Prof. Bukenya is in Battle to Save Kitubulu Central Forest Reserve

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The Senior Presidential Adviser on environmental matters, Prof. Gilbert Balibaseka Bukenya, has ordered the Ministry of Lands, Housing, and Urban Development, together with the National Forestry Authority (NFA), to cancel six land titles that were created on the contentious Kitubulu Central Forest Reserve by unscrupulous government officials.

The six land titles for cancellation belong to Megah Industries Uganda Ltd. on Plots 11, 13, 17, 23-25, along Kibira Road; Deborah Mbabazi on Plot 18 along Katonga Road; David Hood Mpigi along plots 7 and 8 along Mirza Road; and Mulkin Enterprises Ltd along plot 6 Miria Road.

Prof. Bukenya, who toured the encroached areas of Kitubulu Forest Reserve, directed the Lands Ministry to conduct an expeditious search on the land titles before deleting them from the system.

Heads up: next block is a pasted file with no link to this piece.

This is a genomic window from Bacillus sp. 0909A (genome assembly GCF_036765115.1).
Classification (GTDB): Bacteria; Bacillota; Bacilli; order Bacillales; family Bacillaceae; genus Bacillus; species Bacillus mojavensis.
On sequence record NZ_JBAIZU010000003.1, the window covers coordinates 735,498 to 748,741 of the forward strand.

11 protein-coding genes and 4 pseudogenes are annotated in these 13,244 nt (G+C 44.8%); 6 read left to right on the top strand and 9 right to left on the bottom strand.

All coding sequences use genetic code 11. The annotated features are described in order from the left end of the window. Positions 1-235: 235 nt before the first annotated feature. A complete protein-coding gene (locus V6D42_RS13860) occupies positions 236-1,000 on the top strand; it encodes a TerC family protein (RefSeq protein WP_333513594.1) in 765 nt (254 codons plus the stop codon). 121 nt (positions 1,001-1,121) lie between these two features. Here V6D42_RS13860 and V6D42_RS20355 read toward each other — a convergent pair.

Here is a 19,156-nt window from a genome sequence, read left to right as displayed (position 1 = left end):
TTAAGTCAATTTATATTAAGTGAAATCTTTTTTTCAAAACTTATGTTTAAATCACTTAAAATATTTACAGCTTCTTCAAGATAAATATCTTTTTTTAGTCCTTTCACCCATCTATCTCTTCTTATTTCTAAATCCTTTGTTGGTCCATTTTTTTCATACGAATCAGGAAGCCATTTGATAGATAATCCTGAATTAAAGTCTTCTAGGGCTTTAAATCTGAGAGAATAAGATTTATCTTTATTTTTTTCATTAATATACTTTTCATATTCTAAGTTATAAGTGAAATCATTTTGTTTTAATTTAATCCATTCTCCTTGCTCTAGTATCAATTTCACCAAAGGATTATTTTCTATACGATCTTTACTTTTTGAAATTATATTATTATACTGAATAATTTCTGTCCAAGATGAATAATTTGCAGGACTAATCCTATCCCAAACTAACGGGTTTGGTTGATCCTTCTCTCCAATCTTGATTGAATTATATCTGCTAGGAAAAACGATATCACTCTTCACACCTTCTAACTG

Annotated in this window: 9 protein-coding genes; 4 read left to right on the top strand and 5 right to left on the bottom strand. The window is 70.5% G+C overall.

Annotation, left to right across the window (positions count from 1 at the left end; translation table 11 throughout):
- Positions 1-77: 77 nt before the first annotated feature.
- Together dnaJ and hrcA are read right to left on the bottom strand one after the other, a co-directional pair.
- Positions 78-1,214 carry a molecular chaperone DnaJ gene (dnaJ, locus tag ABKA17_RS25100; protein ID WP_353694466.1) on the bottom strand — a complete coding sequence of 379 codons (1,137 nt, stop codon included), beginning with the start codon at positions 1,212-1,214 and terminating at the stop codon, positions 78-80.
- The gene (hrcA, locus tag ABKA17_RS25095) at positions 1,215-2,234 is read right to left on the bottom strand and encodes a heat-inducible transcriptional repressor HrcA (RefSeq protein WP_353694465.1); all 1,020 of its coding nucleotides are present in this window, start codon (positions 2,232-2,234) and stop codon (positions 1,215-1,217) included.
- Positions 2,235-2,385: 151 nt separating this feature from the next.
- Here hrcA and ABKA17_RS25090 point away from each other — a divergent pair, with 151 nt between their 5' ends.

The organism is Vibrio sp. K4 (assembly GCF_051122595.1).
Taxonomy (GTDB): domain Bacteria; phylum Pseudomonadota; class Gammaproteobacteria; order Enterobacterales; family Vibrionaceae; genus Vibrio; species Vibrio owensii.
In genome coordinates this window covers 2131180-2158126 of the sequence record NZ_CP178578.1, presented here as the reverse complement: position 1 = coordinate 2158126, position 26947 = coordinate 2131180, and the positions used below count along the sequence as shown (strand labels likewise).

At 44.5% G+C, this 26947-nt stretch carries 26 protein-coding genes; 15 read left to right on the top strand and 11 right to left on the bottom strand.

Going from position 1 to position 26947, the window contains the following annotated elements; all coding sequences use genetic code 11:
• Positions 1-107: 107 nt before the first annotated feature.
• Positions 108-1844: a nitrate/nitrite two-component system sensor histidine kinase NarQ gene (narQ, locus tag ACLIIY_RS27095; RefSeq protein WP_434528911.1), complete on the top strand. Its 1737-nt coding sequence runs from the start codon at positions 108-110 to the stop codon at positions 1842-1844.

Bukenya also tasked NFA’s legal department with providing him with true information regarding the illegal land titles, which he said would be presented to President Museveni.

“I want to know who issued the illegal land titles in Wakiso district and who endorsed them in the Lands Ministry so that we can say, ‘Why are you destroying our country?’ I have noticed the desire to withhold information, particularly from field workers. We discovered three plots inside the forest that were well demarcated and marked,’” he added.

“More land titles have been issued on Kitubulu Central Forest Reserve, and we keep wondering who is issuing land titles to encroachers? I see the government suing itself because encroachers sue NFA using land titles issued by the Ministry of Lands. This anomaly must stop. I will strongly recommend to the president of Uganda that he sues those issuing illegal land titles for corruption. This is absolute corruption, which must be dealt with,” said Bukenya.

“I will also take legal action against those who mine sand in the swamp on the side of Kitubulu Central Forest Reserve. We need to rehabilitate the degraded swamp area,” the former Vice President observed.

About the Kitubulu Central Forest Reserve

Kitubulu Central Forest Reserve is a protected area located in Uganda, near the city of Entebbe in Central Uganda.